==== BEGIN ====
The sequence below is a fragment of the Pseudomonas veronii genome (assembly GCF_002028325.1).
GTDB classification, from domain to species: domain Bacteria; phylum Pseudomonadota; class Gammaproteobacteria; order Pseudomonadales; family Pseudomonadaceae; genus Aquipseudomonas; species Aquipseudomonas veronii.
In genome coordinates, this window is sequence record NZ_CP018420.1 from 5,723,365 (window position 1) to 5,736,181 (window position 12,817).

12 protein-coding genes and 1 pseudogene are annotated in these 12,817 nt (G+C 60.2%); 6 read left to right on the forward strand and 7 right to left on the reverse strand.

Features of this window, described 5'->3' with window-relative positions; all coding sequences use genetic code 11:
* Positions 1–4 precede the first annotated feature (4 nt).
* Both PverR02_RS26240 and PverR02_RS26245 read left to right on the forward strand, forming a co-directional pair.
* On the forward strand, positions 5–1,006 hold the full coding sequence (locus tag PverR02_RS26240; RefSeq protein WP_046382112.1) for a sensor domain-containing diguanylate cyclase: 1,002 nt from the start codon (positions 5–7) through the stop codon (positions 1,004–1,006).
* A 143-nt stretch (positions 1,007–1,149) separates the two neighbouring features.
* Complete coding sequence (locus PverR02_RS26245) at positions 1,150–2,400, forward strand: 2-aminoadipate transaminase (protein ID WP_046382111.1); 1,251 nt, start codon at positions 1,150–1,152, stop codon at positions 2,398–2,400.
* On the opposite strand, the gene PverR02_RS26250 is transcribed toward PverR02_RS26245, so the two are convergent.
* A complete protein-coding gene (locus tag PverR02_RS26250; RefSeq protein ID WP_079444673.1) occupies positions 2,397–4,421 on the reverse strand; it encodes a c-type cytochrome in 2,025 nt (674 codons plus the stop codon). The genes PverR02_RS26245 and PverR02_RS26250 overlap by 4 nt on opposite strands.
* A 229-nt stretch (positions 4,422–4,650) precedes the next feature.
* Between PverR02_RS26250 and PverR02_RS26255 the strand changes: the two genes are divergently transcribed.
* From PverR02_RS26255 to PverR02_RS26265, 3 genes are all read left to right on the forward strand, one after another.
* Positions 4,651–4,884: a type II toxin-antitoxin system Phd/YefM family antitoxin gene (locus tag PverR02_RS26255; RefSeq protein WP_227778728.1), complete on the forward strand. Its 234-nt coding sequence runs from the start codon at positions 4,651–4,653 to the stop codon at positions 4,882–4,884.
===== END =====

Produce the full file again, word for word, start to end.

The sequence below is a fragment of the Pseudomonas veronii genome (assembly GCF_002028325.1).
GTDB classification, from domain to species: domain Bacteria; phylum Pseudomonadota; class Gammaproteobacteria; order Pseudomonadales; family Pseudomonadaceae; genus Aquipseudomonas; species Aquipseudomonas veronii.
In genome coordinates, this window is sequence record NZ_CP018420.1 from 5,723,365 (window position 1) to 5,736,181 (window position 12,817).

12 protein-coding genes and 1 pseudogene are annotated in these 12,817 nt (G+C 60.2%); 6 read left to right on the forward strand and 7 right to left on the reverse strand.

Features of this window, described 5'->3' with window-relative positions; all coding sequences use genetic code 11:
* Positions 1–4 precede the first annotated feature (4 nt).
* Both PverR02_RS26240 and PverR02_RS26245 read left to right on the forward strand, forming a co-directional pair.
* On the forward strand, positions 5–1,006 hold the full coding sequence (locus tag PverR02_RS26240; RefSeq protein WP_046382112.1) for a sensor domain-containing diguanylate cyclase: 1,002 nt from the start codon (positions 5–7) through the stop codon (positions 1,004–1,006).
* A 143-nt stretch (positions 1,007–1,149) separates the two neighbouring features.
* Complete coding sequence (locus PverR02_RS26245) at positions 1,150–2,400, forward strand: 2-aminoadipate transaminase (protein ID WP_046382111.1); 1,251 nt, start codon at positions 1,150–1,152, stop codon at positions 2,398–2,400.
* On the opposite strand, the gene PverR02_RS26250 is transcribed toward PverR02_RS26245, so the two are convergent.
* A complete protein-coding gene (locus tag PverR02_RS26250; RefSeq protein ID WP_079444673.1) occupies positions 2,397–4,421 on the reverse strand; it encodes a c-type cytochrome in 2,025 nt (674 codons plus the stop codon). The genes PverR02_RS26245 and PverR02_RS26250 overlap by 4 nt on opposite strands.
* A 229-nt stretch (positions 4,422–4,650) precedes the next feature.
* Between PverR02_RS26250 and PverR02_RS26255 the strand changes: the two genes are divergently transcribed.
* From PverR02_RS26255 to PverR02_RS26265, 3 genes are all read left to right on the forward strand, one after another.
* Positions 4,651–4,884: a type II toxin-antitoxin system Phd/YefM family antitoxin gene (locus tag PverR02_RS26255; RefSeq protein WP_227778728.1), complete on the forward strand. Its 234-nt coding sequence runs from the start codon at positions 4,651–4,653 to the stop codon at positions 4,882–4,884.